Socio-demographic and Clinical Profile of Patients with Substance Use Disorder at a Tertiary Care Centre in Vindhya Region: A Hospital-based Study
Dr. Amrendra Kumar Singh,
Senior Resident, Department of Psychiatry, Shyam Shah Medical College, Rewa, Madhya Pradesh, India.
Introduction: The rampant increase in substance use in India makes it a serious public health hazard, in consonance with the western trend. The upsurge of substance use is getting so alarming that the preventive strategies have become a matter of national priority. The youth constitute the most vulnerable section in the society. Similar to the unprecedented rise of substance use all over India, Madhya Pradesh did not remain untouched by this erosion. In the recent past, the pattern of substance use in this region has worsened leading to an increase in behavioural disturbances due to substance use, poor family dynamics, illegal issues and restrained interpersonal relationships.
Aim: To study the clinical and socio-demographic profile of various substance users in the Vindhya region.
Materials and Methods: The present hospital-based cross-sectional study was conducted in the Department of Psychiatry, Shyam Shah Medical College, Rewa, Madhya Pradesh, India, from January 2019 to May 2019. Patients of all ages, both genders, diagnosed under substance use disorders as per Diagnostic and Statistical Manual of Mental Disorders, fifth edition (DSM-5) criteria were included in the study. A detailed assessment including socio-demographic and clinical history, physical examination and other relevant investigations were done. Statistical analysis was done using Statistical Package for the Social Sciences (SPSS), version 21.0.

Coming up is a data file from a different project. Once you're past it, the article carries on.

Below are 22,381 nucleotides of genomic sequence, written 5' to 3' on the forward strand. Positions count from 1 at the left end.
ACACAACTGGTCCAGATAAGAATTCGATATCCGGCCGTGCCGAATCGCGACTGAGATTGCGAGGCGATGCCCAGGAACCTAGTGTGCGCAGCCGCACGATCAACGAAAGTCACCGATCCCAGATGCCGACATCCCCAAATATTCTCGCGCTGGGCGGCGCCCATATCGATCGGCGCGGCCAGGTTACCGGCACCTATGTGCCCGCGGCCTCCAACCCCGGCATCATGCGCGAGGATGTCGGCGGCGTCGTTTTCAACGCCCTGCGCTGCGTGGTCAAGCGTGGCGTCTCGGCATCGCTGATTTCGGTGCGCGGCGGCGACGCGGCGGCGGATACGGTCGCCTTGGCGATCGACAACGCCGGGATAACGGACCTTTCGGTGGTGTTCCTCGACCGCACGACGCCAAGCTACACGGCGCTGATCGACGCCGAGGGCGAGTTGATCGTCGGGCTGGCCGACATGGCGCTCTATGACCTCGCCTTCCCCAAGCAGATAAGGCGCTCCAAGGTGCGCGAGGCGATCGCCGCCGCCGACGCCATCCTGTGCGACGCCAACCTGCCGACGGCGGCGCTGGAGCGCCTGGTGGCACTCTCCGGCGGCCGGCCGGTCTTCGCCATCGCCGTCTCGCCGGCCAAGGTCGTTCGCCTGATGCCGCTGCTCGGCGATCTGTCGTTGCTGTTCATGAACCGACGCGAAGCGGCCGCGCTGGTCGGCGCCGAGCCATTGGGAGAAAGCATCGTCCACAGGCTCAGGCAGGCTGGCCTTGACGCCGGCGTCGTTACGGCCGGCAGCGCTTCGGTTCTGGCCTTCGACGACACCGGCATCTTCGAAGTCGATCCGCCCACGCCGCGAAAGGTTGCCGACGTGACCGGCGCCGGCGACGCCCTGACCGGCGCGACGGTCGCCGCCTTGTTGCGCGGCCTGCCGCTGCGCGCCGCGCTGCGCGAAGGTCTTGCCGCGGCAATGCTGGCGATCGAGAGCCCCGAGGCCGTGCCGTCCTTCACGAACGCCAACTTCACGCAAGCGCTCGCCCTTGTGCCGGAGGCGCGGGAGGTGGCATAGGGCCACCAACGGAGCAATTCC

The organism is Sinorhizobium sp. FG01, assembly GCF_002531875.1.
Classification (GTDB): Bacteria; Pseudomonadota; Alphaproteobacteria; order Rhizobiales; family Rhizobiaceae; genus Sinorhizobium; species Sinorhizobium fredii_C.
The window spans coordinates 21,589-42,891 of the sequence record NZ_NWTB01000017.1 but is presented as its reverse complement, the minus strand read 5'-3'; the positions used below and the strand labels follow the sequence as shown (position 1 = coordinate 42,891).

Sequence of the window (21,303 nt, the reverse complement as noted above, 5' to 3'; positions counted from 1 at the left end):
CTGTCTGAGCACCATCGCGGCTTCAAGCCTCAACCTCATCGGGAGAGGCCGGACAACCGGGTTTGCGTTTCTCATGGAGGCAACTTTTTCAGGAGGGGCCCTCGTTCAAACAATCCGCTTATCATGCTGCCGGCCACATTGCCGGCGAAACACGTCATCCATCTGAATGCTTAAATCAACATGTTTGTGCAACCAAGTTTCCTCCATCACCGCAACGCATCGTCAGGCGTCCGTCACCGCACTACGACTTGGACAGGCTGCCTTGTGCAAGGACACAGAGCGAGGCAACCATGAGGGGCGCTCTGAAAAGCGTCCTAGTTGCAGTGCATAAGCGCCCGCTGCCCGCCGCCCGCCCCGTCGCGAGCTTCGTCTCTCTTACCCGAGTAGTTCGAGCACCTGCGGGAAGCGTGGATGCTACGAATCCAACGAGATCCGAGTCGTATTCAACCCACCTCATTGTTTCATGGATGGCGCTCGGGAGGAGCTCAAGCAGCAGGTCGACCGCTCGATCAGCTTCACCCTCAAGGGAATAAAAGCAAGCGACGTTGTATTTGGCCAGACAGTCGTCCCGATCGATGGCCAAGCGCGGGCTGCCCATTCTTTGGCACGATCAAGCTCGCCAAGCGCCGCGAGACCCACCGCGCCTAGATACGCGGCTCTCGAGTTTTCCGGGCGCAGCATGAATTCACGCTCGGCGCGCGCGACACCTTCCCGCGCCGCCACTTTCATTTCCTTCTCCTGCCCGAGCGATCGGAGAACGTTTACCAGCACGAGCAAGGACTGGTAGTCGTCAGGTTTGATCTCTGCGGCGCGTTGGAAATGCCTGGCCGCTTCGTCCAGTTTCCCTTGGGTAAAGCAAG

Results: After the screening of 432 patients, 339 fulfilled the inclusion criteria. Total 92 (27.29%) patients were multiple substance users, followed by opioids 82 (24.33%), and benzodiazepines 66 (19.58%). Alcohol, tobacco, and cannabis users were 42 (12.46%), 29 (8.6%), and 28 (8.3%) respectively. Majority of the study participants 160 (47.2%) were in the younger age group (21-30 years). Most of them were males 303 (89.4%), single 230 (67.8%), from urban areas 204 (60.2%), and belonging to the lower-middle socioeconomic class 108 (32%). The bulk participants were students 95 (28%), and well-educated (undergraduate and above). The chief reason for seeking the treatment was withdrawal symptoms. The majority of the subjects with substance use had onset within the age range of 10-20 years (149, 44%). Peer group influence was the most common factor responsible for the initiation of substance use overall (145, 42.7%). Strong craving (77, 22.7%) was the most important continuation/maintenance factor.
Conclusion: The younger age groups with a family history were at a high risk of developing substance use disorders. Easy accessibility of substances along with peer motivation for substance-taking behavior has made increased the number of adolescent and young substance users.